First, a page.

Category » Healthy People

Facing Cascadia
May 19, 2016

Facing Cascadia

By preparing for the inevitable, we will save lives

IN JAPAN, NEARLY 20,000 PEOPLE DIED in the 2011 Tohoku earthquake and tsunami. The tragic aftermath struck home in the Pacific Northwest, which faces a similar risk from the Cascadia subduction zone. But we often forget the silver lining. In Japan, there were nearly 200,000 people in the inundation zones, so 90 percent of the […]


Making Art in Wild Places
May 19, 2016

Making Art in Wild Places

“Creative Coast” students go to the sea for inspiration

LAST SPRING, students studying music, video, theater and visual arts took a walk in the woods. When they came out, their creative spirits were infused with the sounds, textures, shapes and colors of the Hopkins Demonstration Forest. Music student Ryan Zubieta listened to the sounds around him — water running over stones, branches clicking together, […]


Deaths, Injuries Dog Crab Industry
May 19, 2016

Deaths, Injuries Dog Crab Industry

Researchers work with fishermen to improve safety

COMMERCIAL DUNGENESS CRAB FISHING on the West Coast is one of the riskiest jobs in the United States, based on fatality rates. But nonfatal injuries in the fishery often go unreported, a study from Oregon State University shows. “The commercial Dungeness fishing fleet, which operates along the coast of Oregon, Washington and Northern California, is […]


Fly Fishing for Body, Soul, Mind
May 19, 2016

Fly Fishing for Body, Soul, Mind

A convergence of science, literature and fitness

A FLY-FISHING LINE arcs above a river. The hand-tied fly — chosen to match whichever aquatic insect has hatched that morning — settles on the water. In casting that line, a fly fisherman enters into the life of the river, intuitively, intellectually, intimately. A new “cross-linked” course at Oregon State University, The Art, Science and […]


Forecast for Africa
February 3, 2016

Forecast for Africa

Weather stations serve schools, farmers and fishermen

In the summer of 2012, Zachary Dunn climbed onto the roof of a red-brick schoolhouse in Lela, a small village in southwestern Kenya. A crowd of children milled about on the ground, watching him attach a small weather station to the peak. It was the rainy season, overcast and cool enough for a long-sleeved shirt. […]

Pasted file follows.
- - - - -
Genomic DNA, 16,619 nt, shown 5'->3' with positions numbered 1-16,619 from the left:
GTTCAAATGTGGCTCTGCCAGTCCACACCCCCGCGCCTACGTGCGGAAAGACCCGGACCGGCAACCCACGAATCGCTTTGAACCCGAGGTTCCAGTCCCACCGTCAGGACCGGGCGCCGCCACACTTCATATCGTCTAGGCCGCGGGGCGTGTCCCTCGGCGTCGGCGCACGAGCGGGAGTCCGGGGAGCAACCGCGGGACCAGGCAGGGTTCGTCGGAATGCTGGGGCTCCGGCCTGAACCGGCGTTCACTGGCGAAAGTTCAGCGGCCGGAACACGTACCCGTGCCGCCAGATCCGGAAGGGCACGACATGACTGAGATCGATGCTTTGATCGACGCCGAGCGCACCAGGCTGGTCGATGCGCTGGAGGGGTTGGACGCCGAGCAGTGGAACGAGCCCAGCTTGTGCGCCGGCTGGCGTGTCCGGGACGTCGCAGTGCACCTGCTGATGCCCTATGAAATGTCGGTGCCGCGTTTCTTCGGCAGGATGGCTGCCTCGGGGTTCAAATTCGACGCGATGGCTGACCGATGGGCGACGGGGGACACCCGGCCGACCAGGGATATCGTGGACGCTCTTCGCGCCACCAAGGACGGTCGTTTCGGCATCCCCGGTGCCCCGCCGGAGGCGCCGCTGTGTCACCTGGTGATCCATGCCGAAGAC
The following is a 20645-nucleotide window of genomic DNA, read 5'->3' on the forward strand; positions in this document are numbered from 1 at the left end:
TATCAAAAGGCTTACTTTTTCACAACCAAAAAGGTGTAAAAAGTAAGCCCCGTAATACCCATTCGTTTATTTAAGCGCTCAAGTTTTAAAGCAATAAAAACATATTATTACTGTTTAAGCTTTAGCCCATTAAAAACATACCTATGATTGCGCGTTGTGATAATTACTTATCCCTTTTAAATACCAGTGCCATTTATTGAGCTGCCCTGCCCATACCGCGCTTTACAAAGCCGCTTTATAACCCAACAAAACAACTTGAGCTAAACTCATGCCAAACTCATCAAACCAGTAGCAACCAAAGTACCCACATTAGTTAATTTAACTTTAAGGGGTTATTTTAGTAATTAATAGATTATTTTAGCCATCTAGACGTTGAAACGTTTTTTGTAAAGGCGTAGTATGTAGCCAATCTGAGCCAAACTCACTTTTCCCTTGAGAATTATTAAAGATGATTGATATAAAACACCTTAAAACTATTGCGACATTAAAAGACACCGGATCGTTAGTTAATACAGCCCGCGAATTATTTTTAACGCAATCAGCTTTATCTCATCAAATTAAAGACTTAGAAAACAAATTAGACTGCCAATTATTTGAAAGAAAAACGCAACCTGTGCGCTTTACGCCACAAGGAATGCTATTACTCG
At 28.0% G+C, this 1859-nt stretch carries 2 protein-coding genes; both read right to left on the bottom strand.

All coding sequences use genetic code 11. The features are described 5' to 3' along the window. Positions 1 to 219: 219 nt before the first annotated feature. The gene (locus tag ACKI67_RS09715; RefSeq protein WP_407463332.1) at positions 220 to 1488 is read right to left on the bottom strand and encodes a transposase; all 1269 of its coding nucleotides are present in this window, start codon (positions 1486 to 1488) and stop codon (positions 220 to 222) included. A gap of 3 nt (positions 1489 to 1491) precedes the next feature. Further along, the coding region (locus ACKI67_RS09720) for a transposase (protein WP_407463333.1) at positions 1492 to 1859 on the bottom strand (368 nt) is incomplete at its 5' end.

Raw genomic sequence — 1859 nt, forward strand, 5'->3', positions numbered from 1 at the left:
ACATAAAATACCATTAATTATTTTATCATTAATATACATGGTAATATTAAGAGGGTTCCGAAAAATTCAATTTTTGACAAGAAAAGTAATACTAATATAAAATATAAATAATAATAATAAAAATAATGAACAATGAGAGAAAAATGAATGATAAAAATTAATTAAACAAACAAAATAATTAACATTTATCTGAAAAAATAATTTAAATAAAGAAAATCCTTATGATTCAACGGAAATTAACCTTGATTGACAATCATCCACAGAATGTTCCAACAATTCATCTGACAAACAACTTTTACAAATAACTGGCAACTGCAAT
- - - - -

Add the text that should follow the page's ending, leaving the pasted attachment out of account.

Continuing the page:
Curious Romps Through Reality
February 3, 2016

Curious Romps Through Reality

Animal icons are Elena Passarello’s latest journey

When Elena Passarello was growing up in Atlanta, she began to write as a way to have “company.” Brought up in a house where she was the only child, she made magazines and newspapers for her imaginary friends to read, she says, smiling at the memory of her earliest literary steps. She found her first […]


Fat and Bones
February 3, 2016

Fat and Bones

Gene therapy shows promise for saving bone during weight loss

“Yo-yo” dieting isn’t just a problem for your clothing budget as you try to keep up with your fluctuating jean size. It’s also bad for your bones. As unwanted pounds melt away, a dieter’s skeleton typically loses mass and strength. When the pounds come back, the lost bone doesn’t. That conundrum is the focus of […]


February 3, 2016

New Muscular Dystrophy Drug

Advance in personalized medicine

A drug developed in Corvallis and Perth, Australia, to treat a genetic disorder may also represent a promising advance in personalized medicine. Eteplirsen targets Duchenne muscular dystrophy, which leads to muscle degeneration and weakness. The pharmaceutical emerged from research by Patrick Iversen at Oregon State and is now being developed by Sarepta Therapeutics. Duchenne arises […]


Book Notes
February 3, 2016

Book Notes

Recent publications by Oregon State faculty

The Last Love Song Tracy Daugherty This work by professor emeritus Tracy Daugherty is the first printed biography of American writer Joan Didion. The narrative traces her life from her youth in Sacramento to her marriage and partnership with her late husband, writer John Gregory Dunne, and beyond.   The Spark and the Drive Wayne […]


Mediating Scientific Conflicts
February 3, 2016

Mediating Scientific Conflicts

A facilitated process for discovery and solution